Blake Allen, Dunbar Cave Campus Pastor LHBC
13 The Passover of the Jews was near, and Jesus went up to Jerusalem. 14 And within the temple grounds He found those who were selling oxen, sheep, and doves, and the money changers seated at their tables. 15 And He made a whip of cords, and drove them all out of the temple area, with the sheep and the oxen; and He poured out the coins of the money changers and overturned their tables; 16 and to those who were selling the doves He said, “Take these things away from here; stop making My Father’s house a place of business!” 17 His disciples remembered that it was written: “Zeal for Your house will consume me.” 18 The Jews then said to Him, “What sign do You show us as your authority for doing these things?” 19 Jesus answered them, “Destroy this temple, and in three days I will raise it up.” 20 The Jews then said, “It took forty-six years to build this temple, and yet You will raise it up in three days?” 21 But He was speaking about the temple of His body. 22 So when He was raised from the dead, His disciples remembered that He said this; and they believed the Scripture and the word which Jesus had spoken.
Okay so right before this account, Jesus basically tells His momma to mind her business. And now He goes and whips people at the temple right? Well, for the first part, go back and read last Monday’s post. This week, let’s break down this passage of Jesus driving people out of the temple.
Have you ever been mad at something you witnessed that was so wrong? I think it is very possible to be angry and not sin (Ephesians 4:6). For example, when watching the video of Ahmaud Arbery being murdered, many people were infuriated. Why? Because we were tuning in to something that was very wrong. The emotion of anger is a natural response to something we perceive as wrong. Another example is this: How would you respond if someone tried to hurt a loved one of yours? You might just be angered a little.
So when we come to the text, we must ask why was Jesus so angry? I mean, come on, this is Jesus right? The Son of God, angered? Well, would you believe me if I told you that it was out of love? And no, this isn’t a, “now this hurts me more than it hurts you,” moment. It is a genuine, love motivating and frustrating moment. We see this in two ways:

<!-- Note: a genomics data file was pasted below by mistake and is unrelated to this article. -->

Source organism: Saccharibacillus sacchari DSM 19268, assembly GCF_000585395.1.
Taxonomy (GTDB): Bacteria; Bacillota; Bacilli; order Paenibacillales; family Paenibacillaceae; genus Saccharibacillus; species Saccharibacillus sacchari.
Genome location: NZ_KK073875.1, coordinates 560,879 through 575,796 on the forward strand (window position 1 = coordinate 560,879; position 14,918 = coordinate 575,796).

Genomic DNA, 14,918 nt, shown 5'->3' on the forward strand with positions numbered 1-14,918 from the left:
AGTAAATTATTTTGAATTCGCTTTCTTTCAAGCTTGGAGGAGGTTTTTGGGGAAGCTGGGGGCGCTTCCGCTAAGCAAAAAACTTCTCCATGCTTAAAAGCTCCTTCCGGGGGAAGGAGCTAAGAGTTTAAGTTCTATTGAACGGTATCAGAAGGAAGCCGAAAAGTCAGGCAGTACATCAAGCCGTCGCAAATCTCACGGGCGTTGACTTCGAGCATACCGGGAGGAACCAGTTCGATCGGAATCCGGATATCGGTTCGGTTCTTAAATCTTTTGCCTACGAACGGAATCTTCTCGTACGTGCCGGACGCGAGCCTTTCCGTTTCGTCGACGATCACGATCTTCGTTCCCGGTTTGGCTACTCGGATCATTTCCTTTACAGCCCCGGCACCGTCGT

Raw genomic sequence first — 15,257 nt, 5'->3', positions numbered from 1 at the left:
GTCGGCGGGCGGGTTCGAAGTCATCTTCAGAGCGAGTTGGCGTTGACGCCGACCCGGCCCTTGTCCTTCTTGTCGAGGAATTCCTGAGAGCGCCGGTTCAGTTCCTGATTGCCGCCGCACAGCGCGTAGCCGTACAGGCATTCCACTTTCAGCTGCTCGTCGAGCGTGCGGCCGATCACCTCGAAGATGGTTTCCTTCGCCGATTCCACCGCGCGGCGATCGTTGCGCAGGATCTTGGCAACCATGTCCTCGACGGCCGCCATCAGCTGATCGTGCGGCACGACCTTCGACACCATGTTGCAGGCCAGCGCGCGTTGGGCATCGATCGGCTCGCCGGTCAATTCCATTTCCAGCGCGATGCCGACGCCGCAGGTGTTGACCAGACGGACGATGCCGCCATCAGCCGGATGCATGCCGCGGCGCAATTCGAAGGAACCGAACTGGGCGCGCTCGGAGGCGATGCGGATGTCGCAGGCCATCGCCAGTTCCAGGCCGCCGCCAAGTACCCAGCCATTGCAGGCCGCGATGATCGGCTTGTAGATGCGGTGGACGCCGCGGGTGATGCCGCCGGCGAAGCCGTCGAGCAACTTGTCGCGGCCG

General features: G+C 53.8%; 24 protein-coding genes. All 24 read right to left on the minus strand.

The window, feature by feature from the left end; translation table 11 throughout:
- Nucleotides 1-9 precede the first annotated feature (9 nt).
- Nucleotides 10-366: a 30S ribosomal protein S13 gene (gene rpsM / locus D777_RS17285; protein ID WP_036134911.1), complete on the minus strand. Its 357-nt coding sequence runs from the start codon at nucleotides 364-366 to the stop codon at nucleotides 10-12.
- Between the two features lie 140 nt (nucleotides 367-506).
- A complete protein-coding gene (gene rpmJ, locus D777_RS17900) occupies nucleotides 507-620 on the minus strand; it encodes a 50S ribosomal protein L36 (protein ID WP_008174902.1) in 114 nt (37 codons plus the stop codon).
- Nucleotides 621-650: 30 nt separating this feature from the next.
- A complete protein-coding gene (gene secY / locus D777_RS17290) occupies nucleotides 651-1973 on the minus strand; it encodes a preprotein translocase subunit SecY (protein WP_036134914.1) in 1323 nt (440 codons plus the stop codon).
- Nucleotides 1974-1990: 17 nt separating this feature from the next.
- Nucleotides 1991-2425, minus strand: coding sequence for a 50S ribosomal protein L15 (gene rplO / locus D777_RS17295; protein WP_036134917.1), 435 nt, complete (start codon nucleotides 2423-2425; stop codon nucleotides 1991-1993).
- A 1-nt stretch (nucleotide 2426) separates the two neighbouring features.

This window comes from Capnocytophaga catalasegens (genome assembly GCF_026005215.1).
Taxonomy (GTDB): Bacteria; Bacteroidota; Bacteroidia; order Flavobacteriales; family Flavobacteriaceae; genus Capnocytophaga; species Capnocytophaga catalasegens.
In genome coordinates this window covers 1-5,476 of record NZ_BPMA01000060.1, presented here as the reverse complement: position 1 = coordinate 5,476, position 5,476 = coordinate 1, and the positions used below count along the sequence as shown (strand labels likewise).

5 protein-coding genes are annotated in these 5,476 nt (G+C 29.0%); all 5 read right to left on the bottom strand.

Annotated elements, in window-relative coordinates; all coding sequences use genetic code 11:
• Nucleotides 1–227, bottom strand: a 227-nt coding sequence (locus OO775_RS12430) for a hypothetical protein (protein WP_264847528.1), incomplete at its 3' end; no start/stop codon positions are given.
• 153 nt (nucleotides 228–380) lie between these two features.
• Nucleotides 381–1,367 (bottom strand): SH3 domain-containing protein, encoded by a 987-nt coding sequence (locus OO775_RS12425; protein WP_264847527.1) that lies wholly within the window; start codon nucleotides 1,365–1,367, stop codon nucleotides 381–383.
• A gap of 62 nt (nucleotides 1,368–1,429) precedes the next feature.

Jesus Was Motivated By Love For The Father
They were turning His Father’s house into a place of business. This was a place of worship, honor, and adoration for God. This is where you brought sacrifices to God. This temple grounds was holy grounds. And yet people were turning it into a den of thieves. This angered Christ because it dishonored His Father. It was a spit in the face moment, for God sent His only Son to die for these same folks who did not come to the temple to worship. Jesus was angered at what was not right.
Jesus Was Motivated For His Love For Others
Jesus told the Jews that He would destroy the temple and raise it in three days. The Jews thought Jesus was talking about the physical temple. But Jesus was referring to His own body. Jesus came for this very purpose. He was born to die. His coming was for our freedom. While the Jews would sell sacrificial lambs in the temple; they missed the fact that Jesus was the sacrificial lamb who would be slain. God’s rescuer had come to set them free. And His judgment would pass over (Passover) all who are covered by the blood of the lamb, Jesus Christ. And worship would not be limited to a physical temple but in Spirit and in truth. Here is Jesus standing at the temple that was supposed to be filled with the glory of God. Oh, but greater glory would come through a broken temple, Christ body broken for the sin of humanity. But on the third day, He would rise again. Jesus came for this reality. He loved us so much that even while we were still sinners Christ died for us (Romans 5:8). The motivation for Christ’s coming was love.
What Are You Motivated By?
Love motivated Jesus’ ministry. It fueled it. Everything we do as believers should be motivated by love. We know love because God first loved us (1 John 4:19). Love is a foundational component to the Gospel. To lose love is to lose a proper understanding of the Gospel. And yet, so many times, we become calloused to love. This callousness makes it way in homes, relationships, schools, workplaces, etc. Maybe for you it is the waiter who messed up your order. Maybe you are having a rough go at marriage. Maybe its that neighbor who is always loud and obnoxious. Maybe its that person we don’t align with politically. Whatever the case, are you motivated by love? Is your responses reflective of the love of Christ? How many times have you made mistakes and needed the patience and kindheartedness of Christ?
If we lose the motivation to love, then we are no different from the world. Let love motivate your ministry.
PRAYER FOR TODAY:
Lord, help us to love as you have loved us. Amen.
MEMORY VERSE OF THE WEEK: 1 Thessalonians 4:1- Finally, then, brothers, we ask and urge you in the Lord Jesus, that as you received from us how you ought to walk and to please God, just as you are doing, that you do so more and more.